U.S. commercial real estate prices may fall as much as 5 percent in the next 12 months amid tightened regulations, a wall of debt maturities and property sales by publicly traded landlords, Pacific Investment Management Co. said in a report Monday.
A global surge in demand for U.S. property investments that pushed real estate values to records may wane as slowing growth in China, lower oil prices and dislocated debt markets threaten to halt six years of price growth, PIMCO portfolio managers John Murray and Anthony Clarke said in their report, titled “U.S. Real Estate: A Storm Is Brewing.”
“Storms form when moisture, unstable air and updrafts interact,” they said. A similar confluence of factors “is creating a blast of volatility for U.S. commercial real estate.”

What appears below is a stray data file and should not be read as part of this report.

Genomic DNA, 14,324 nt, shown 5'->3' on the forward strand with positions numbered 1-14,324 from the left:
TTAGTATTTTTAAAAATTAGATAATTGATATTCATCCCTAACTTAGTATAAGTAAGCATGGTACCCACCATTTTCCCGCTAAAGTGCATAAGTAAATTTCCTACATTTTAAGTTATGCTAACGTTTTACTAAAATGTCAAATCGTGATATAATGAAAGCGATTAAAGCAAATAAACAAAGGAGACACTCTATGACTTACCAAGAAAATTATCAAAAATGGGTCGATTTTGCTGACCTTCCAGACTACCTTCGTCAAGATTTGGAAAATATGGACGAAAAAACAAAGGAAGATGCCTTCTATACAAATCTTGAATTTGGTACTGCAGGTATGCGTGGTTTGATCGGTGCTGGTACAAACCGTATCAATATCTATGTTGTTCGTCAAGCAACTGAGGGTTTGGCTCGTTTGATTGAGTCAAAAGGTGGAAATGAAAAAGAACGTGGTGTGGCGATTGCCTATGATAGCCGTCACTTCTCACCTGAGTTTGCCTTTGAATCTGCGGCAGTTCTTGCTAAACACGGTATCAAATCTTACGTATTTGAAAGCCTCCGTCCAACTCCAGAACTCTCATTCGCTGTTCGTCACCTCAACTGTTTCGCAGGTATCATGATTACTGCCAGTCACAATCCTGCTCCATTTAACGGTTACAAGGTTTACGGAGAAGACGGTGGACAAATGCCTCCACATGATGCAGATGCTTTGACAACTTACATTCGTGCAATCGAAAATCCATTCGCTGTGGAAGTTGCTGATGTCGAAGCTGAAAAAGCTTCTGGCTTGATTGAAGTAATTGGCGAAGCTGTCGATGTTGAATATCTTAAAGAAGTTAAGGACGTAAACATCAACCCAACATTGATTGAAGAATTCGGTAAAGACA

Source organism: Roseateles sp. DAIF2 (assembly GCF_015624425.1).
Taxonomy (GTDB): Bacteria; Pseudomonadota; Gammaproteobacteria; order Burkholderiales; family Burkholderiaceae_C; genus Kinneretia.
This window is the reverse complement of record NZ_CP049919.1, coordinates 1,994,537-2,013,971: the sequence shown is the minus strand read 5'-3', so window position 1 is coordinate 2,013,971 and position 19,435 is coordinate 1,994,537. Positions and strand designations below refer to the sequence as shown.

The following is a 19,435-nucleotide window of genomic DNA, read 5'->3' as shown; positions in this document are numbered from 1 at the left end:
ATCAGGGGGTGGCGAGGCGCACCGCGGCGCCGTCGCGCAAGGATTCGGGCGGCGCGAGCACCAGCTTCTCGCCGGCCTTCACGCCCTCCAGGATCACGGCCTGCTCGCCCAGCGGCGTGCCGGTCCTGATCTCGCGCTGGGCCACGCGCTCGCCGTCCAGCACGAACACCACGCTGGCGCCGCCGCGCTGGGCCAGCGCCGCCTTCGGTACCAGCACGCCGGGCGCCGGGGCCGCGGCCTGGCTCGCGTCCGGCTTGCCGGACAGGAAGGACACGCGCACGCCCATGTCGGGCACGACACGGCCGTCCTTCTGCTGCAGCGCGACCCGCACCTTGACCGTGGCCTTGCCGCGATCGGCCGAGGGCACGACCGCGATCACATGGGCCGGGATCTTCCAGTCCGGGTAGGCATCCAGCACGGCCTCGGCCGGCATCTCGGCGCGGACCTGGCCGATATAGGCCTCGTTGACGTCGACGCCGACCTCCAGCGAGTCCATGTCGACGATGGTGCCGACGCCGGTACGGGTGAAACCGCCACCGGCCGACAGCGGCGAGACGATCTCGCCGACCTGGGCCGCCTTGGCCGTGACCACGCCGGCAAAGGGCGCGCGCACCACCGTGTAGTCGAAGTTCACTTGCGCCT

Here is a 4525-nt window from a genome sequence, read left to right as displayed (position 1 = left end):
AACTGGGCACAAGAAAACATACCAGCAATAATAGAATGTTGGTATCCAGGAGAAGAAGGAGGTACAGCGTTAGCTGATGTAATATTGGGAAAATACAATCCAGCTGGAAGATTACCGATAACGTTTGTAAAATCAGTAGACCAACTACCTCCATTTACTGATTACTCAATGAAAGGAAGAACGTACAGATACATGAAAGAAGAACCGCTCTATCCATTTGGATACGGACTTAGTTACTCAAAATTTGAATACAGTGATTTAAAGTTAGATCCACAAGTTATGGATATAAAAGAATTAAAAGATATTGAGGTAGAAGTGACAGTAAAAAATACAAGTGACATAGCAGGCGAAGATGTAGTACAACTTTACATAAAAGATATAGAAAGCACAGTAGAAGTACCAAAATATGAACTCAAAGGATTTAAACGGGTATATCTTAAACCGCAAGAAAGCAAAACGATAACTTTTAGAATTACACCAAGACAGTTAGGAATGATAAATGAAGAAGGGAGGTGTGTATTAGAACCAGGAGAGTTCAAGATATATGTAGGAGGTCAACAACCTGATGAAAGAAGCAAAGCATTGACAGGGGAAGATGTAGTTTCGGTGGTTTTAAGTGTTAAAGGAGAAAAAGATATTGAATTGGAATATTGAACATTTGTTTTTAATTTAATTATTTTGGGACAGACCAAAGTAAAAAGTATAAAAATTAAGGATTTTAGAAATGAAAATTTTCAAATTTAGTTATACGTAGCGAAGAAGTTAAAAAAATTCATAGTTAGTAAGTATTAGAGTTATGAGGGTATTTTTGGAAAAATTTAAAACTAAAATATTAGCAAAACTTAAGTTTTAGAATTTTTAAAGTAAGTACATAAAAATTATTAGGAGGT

PIMCO said there may be opportunities in a real estate shakeout, allowing some buyers to snap up properties at bargain prices. Additionally, a wave of maturing debt from the last decade’s boom starts coming due this year, opening a window for investors to fund borrowers who come up short, according to the report.
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“For flexible capital, this storm might be a welcome one indeed,” Murray and Clarke wrote.
Signs of a cooling real estate market have emerged across the country since the start of the year. Commercial-property values in big U.S. cities, which have seen the largest increases during the recent boom, have declined 3 percent in the past three months, Moody’s Investors Service and Real Capital Analytics Inc. said in a June 6 report. Real estate transactions in New York, the biggest U.S. property market, are forecast to decline by as much as 30 percent this year, brokerage Cushman & Wakefield said in April.